Well, we generally don’t consider anything you say as being useful. As for emotional appeal? Republicans have cornered the market on that.

    But perhaps you don’t understand that librarians as well as teachers actually understand “age appropriateness” and you simply prefer to bleat out emotional responses.
     
    My wife is still fighting the good fight. She is at the school board meeting every week speaking out against this (and other) culture war insanity.

    They banned Wacky Wednesday by Dr. Seuss. Next week my wife is going to go to the school board meeting and read the book to them like they are kindergartners. Those types get really offended when you address them at their intellectual maturity level.
     
    My wife is still fighting the good fight. She is at the school board meeting every week speaking out against this (and other) culture war insanity.

    They banned Wacky Wednesday by Dr. Seuss. Next week my wife is going to go to the school board meeting and read the book to them like they are kindergartners. Those types get really offended when you address them at their intellectual maturity level.
    Good for her!
     
    My wife is still fighting the good fight. She is at the school board meeting every week speaking out against this (and other) culture war insanity.

    They banned Wacky Wednesday by Dr. Seuss. Next week my wife is going to go to the school board meeting and read the book to them like they are kindergartners. Those types get really offended when you address them at their intellectual maturity level.
    plus they dont actually read the books they want banned they just go by some other idiots word.
     
    My wife is still fighting the good fight. She is at the school board meeting every week speaking out against this (and other) culture war insanity.

    They banned Wacky Wednesday by Dr. Seuss. Next week my wife is going to go to the school board meeting and read the book to them like they are kindergartners. Those types get really offended when you address them at their intellectual maturity level.
    What’s the complaint on wacky Wednesday?
     
    What’s the complaint on wacky Wednesday?
    There's a picture in It of a girls butt in the shower. Clearly no child should ever be able to see this. They just passed some pretty terrible rules directed toward gay and trans students in Katy is as well. They also removed from the school board charter the portion of the social contract that said they had to make decisions based on truth. My wife has formed a PAC and is getting financial support from some big organizations including the NAACP to fight the facist radicalization of the school board here.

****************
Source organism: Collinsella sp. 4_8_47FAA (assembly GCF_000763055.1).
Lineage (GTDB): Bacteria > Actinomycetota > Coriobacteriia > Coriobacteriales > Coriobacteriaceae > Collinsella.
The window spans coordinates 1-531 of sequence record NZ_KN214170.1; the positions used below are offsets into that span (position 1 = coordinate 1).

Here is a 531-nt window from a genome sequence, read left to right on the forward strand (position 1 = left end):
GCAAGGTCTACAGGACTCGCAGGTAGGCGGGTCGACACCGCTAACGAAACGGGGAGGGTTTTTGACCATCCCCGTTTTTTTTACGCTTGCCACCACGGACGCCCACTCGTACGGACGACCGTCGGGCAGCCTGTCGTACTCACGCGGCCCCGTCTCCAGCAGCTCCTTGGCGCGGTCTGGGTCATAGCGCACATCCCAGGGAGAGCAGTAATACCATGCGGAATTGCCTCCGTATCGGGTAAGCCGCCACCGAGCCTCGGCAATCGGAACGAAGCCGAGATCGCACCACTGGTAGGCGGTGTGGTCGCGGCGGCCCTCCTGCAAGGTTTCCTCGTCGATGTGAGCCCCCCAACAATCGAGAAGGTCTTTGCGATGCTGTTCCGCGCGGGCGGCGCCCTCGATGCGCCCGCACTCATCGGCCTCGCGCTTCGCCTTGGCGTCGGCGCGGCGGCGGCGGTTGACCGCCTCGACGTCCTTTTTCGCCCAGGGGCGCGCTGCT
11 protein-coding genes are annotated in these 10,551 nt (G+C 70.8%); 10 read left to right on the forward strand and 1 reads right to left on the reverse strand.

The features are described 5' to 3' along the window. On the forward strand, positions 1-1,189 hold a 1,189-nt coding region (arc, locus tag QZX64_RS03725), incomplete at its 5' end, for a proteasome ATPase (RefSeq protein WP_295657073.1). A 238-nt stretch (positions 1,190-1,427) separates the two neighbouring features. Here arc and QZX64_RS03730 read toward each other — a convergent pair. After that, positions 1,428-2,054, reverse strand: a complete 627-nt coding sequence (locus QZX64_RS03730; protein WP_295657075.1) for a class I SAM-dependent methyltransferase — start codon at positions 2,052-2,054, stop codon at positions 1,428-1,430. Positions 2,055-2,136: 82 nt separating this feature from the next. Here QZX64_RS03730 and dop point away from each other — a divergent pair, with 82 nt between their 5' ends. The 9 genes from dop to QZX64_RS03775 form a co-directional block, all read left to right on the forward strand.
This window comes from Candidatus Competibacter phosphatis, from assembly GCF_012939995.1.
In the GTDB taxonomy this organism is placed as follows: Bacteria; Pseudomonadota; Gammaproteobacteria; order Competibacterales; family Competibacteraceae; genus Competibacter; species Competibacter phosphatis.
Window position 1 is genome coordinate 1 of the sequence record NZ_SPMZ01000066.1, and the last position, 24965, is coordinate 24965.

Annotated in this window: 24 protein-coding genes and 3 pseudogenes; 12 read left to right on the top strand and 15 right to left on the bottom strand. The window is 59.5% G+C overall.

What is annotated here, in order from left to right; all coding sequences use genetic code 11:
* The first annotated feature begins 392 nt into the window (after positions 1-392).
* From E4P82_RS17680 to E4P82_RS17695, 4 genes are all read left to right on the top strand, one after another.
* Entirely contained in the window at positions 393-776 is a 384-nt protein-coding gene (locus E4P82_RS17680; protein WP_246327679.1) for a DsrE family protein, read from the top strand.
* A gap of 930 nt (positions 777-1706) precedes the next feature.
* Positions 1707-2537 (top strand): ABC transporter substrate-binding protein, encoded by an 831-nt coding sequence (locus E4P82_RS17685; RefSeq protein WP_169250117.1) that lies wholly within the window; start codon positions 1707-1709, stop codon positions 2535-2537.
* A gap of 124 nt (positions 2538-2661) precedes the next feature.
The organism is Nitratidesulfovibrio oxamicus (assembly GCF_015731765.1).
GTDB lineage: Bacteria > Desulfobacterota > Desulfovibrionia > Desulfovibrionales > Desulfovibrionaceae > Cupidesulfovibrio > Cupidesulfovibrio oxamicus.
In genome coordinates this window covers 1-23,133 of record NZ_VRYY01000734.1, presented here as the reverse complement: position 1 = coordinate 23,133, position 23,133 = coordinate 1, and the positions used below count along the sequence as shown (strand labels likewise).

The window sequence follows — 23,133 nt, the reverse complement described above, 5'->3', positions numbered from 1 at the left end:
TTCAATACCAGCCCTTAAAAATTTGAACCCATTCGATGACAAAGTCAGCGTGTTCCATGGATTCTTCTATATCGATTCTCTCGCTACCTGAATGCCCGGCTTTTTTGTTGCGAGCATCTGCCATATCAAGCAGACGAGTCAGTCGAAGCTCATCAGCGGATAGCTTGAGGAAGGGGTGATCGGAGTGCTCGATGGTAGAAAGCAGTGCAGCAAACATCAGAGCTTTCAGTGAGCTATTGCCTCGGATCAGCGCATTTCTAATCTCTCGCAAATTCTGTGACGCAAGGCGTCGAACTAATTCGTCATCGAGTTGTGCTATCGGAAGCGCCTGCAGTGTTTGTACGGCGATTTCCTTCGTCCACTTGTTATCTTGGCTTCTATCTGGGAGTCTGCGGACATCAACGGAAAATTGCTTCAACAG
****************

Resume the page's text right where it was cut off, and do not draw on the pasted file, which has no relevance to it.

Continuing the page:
This is the section they struck out and the offending picture.
     

    Attachments

    • IMG_0652.jpeg
      IMG_0652.jpeg
      92.5 KB · Views: 96
    • IMG_0651.jpeg
      IMG_0651.jpeg
      584.3 KB · Views: 95
    Last edited:
    There's a picture in It of a girls butt in the shower. Clearly no child should ever be able to see this. They just passed some pretty terrible rules directed toward gay and trans students in Katy is as well. They also removed from the school board charter the portion of the social contract that said they had to make decisions based on truth. My wife has formed a PAC and is getting financial support from some big organizations including the NAACP to fight the facist radicalization of the school board here.

    This is the section they struck out and the offending picture.
    Geez, people can be idiots.
     
    There's a picture in It of a girls butt in the shower. Clearly no child should ever be able to see this. They just passed some pretty terrible rules directed toward gay and trans students in Katy is as well. They also removed from the school board charter the portion of the social contract that said they had to make decisions based on truth. My wife has formed a PAC and is getting financial support from some big organizations including the NAACP to fight the facist radicalization of the school board here.

    This is the section they struck out and the offending picture.

    I'd say striking down a provision that says there must be a valid reason to make any changes is a pretty big red flag
     
    I often wonder about the american fixation on human bodies. It is creating far more harm and taboos than just treating it as something natural. Here people change clothes on the beach without even thinking about it - Men, women children. Not that they run around naked but they will take off change clothes and put on/off a bathing suit as something completely normal without anyone thinking or actually looking because of it. There is nothing sexual about it. Bookwise - kids learn biology and reproduction systems from drawing in 4th grade. Again pure biology, Sex ed takes place in 7th/8th grade and teaches how to avoid getting pregnant or getting sick. Sexual minimum age is 15
     
    Last edited:
    I often wonder about the american fixation on human bodies. It is creating far more harm and taboos than just treating it as something natural. Here people change clothes on the beach without even thinking about it - Men, women children. Not that they run around naked but they will take off change clothes and put on/off a bathing suit as something completely normal without anyone thinking or actually looking because of it. There is nothing sexual about it. Bookwise - kids learn biology and reproduction systems from drawing in 4th grade. Again pure biology, Sex ed takes place in 7th/8th grade and teaches how to avoid getting pregnant or getting sick. Sexual minimum age is 15

    It has very little to do with actually protecting children and much more to do with American's (especially christians and politicians) puritanical obsession with moralizing to others and dictating how they must live their lives.
     

    Create an account or login to comment

    You must be a member in order to leave a comment

    Create account

    Create an account on our community. It's easy!

    Log in

    Already have an account? Log in here.

    Advertisement

    General News Feed

    Fact Checkers News Feed

    Sponsored

    Back
    Top Bottom